Florida Trend | Florida's Business Authority

Quick riser: Saint Leo University's provost makes a quick leap to president

Just four months after he was hired to be Saint Leo University’s first provost, Jeffrey D. Senese became the Catholic university’s acting president following William J. Lennox’s retirement in April.

Senese came to Saint Leo from Cardinal Stritch University in Wisconsin, where he was provost. He was looking for another job because he wanted to eventually be a college president. He was attracted to Saint Leo, which has a traditional campus in Pasco County but serves most of its students online or at satellite campuses on or near military bases. He took the Saint Leo job knowing there was a chance he could eventually become president.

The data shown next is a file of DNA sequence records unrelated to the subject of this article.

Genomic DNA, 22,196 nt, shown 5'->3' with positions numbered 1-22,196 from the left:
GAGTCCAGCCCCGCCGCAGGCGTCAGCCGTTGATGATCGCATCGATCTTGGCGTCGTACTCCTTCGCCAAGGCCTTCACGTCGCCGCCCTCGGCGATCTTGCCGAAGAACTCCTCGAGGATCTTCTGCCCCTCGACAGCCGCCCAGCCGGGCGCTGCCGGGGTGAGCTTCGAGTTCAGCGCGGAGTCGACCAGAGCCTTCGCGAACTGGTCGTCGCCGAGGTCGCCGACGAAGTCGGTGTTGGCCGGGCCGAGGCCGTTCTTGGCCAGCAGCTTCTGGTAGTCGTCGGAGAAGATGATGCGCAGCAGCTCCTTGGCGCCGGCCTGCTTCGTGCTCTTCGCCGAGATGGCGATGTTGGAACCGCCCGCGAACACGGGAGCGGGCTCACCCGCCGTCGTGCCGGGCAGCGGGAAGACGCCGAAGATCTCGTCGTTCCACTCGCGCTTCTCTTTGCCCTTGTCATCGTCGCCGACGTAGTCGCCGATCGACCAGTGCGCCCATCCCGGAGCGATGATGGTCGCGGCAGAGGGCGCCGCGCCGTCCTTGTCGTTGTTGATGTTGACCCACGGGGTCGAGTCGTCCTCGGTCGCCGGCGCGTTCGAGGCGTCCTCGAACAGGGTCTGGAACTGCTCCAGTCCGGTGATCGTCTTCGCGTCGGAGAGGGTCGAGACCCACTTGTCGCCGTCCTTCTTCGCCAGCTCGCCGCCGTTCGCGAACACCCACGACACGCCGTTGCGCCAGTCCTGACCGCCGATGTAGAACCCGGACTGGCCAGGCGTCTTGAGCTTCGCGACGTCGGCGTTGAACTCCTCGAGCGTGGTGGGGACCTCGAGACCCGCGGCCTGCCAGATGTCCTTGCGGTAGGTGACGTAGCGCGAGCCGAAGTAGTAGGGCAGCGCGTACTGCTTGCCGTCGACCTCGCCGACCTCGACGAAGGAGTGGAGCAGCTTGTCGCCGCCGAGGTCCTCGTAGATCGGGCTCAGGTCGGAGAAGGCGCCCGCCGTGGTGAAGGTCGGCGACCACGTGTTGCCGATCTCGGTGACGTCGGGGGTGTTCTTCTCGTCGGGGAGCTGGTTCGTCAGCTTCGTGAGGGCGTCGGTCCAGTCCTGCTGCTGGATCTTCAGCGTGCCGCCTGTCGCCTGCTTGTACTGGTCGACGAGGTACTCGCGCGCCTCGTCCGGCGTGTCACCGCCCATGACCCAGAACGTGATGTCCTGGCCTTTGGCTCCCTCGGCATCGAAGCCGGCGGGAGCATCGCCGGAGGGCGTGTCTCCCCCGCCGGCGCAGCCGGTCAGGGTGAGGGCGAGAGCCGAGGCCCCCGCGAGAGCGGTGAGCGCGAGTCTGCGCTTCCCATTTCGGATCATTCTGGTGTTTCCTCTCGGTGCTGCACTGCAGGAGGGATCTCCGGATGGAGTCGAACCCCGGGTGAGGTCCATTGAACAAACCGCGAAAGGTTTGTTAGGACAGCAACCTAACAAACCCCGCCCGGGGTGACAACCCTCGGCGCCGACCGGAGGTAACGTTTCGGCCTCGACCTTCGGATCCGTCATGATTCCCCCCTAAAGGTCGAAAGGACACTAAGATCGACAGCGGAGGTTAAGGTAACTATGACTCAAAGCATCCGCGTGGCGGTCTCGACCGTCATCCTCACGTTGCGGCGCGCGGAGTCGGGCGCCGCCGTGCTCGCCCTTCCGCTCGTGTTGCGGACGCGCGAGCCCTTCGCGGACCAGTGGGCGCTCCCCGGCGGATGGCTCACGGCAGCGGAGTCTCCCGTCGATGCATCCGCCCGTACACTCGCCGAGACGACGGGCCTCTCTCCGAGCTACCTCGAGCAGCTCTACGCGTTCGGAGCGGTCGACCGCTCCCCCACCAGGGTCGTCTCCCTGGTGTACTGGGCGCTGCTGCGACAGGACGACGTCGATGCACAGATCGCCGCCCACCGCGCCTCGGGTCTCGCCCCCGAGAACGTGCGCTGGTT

“I was looking at a couple of presidencies at other places when I saw the Saint Leo opportunity,” Senese says. “I met Bill Lennox and the board chair, and they got me excited about the reach and scope of the university, not just in Florida, but throughout the United States.”

Growth potential: “You look at our total of about 16,000 students — 2,500 are on the traditional campus. We need to be bigger here. Most of our students are from Florida, but a significant percentage is from everywhere, from New York City all the way down the east coast. We think we can be 4,000 students here. Half of our campus is open for development. Our first out-of-the-box building is something Bill Lennox was working on, a wellness and a health center. We see a new residence hall as something that’s on the horizon. We’ve got to do something to expand our basketball and volleyball arena.”